I’m not 100% sold on the argument, but…
Why, any 2-bit not-to-be
can link up words– say, “Poetry!”
his current state.
Read the Whole Thing. (h/t The Other McCain)
I don’t link much to National Review anymore, but the resurrection of the popular image of Ulysses S. Grant has been a cause of mine since I wrote a bad term paper about it in college.
A pertinent fact: Grant was one of the more popular presidents of his era, winning two lopsided elections and very nearly getting the nomination for a third term in 1880.
When you combine the popular vote with Professor Michael McDonald’s historical approximations of the turnout rate of eligible voters, Grant in 1868 won 42.6 percent of all eligible voters, the highest proportion in U.S. history; his 1872 reelection ranked sixth
Check the whole article out.
… it’s not actually about Alexander the Great, but some nonsense tertially related to Alexander the Great.
Normally I like Crash Course, because it doesn’t take itself too seriously and usually provides some kind of interesting take on historical events. But this one is trying so hard to be Woke that it ends up saying absolutely nothing at all about its ostensible subject, and the things it does say are, well, wrong.
The answer lies in what Alexander was fighting for. His aura was never merely about war and conquest, but war and conquest in the name of a unified world. War to end wars, if you will. That appealed to Caesar, and Napoleon, and others, precisely because it was what they wanted to accomplish, too. Both Caesar and Napoleon grew up in times of political disorder and wanted to bequeath an ordered world to posterity. So did Alexander. Their admiration is neither accident nor dumb-jock hero-worship, as your endless references to dimwit reality stars seems to imply.
A final point, germain to my title: If you want to teach us about Alexander the Great, teach us about Alexander the Great. If you want to teach us about people who haven’t been talked about nearly as much as Alexander, but who deserve to be, then teach us about that. But don’t talk about one in a video about the other, because you end up teaching about neither.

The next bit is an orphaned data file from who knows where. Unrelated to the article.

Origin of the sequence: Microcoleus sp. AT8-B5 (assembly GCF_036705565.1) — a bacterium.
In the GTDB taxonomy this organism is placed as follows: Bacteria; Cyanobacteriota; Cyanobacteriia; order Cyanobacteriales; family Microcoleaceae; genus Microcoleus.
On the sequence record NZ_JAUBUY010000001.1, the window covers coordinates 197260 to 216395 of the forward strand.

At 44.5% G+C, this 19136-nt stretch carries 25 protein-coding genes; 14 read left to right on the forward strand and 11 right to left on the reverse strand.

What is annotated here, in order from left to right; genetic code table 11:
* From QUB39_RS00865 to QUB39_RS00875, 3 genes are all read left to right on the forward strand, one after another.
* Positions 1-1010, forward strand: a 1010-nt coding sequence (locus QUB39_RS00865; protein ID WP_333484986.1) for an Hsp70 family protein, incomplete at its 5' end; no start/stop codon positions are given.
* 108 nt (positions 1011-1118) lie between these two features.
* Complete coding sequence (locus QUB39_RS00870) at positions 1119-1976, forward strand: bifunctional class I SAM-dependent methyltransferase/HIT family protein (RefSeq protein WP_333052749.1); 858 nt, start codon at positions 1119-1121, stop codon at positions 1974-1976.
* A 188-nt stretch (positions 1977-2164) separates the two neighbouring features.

And yes, I know that blogging about a video published in 2012 might as well be commenting about 50’s Fashion Tips, but there’s plenty of internet people doing exactly that, so welcome to the Post-Modern Age. Everything is Too Old to talk about, and nothing is.
He’s in rare form, beyond calling out the puritanical screeching that has become so obligatory on the Left, he makes this salient point:
I often see people describe rags like the New Yorker as “intellectual”, and then they lament how America is “anti-intellectual.” No. America isn’t anti-intellectual. The problem fucking halfwits assigning themselves a title they don’t deserve. There was nothing intellectual about this. There was no deep thinking. This was some dude having a public hate boner against a chicken restaurant in proxy for his unresolved issues.
The New Yorker is about as intellectual as the Chess Club table in the school cafeteria. It’s all a bunch off dully, snarky whining, a vain attempt to out-do each other shoehorning as many SAT-vocab words into your conversation as you can before the bell rings to send you to gym.
or, A Crash Course in Public Relations I started this post wondering if I would, in fact, finish it. Because we live in a world of mass communication and everyone has had to interact with journalists of varying stripes, right? So, who needs advice on dealing with the media? Then I realized that I had […]
Solid information, even if you doubt you should ever need it.
Full Disclosure: This article on Medium is by the official account of Gab, the free-speech Social Network that grew up in the aftermath of the first round of Twitter going after conservatives. So, they’re not exactly a neutral observer, and if you don’t care about free-speech for people you don’t like, then you might find the opening paragraph tendentious.
However, it has useful information about what you can do to get control of your data, including pictures and links. It also has the Holy Grail, the actual Deletion of your Facebook account.
For my part, I don’t use Facebook very much (following the article’s suggestion, I saw the app page, and found precisely 4 active apps, one of which I decided to cull.
But you might find it useful, so I’m passing it along. (H/T: Ace of Spades)
Dornick – a small stone that is easy to throw away.
Polemology – the study of human conflict and war.
Busticate – to break into pieces.
Krummholz – a forest of trees on the timber line of a mountain.
Demonym – a term for a people who live a particular place.
Peculate – to steal or take dishonestly; embezzle
I love the English Language.
This post is worth reading in full:
Viral. Defined as a piece of information that is circulated rapidly and widely from one Internet user to another. Usually it’s a video of a pet doing something silly. Usually. I have been chasing this for almost six years now. Dreaming about one of my posts going viral. Writing certain posts with the intent of them […]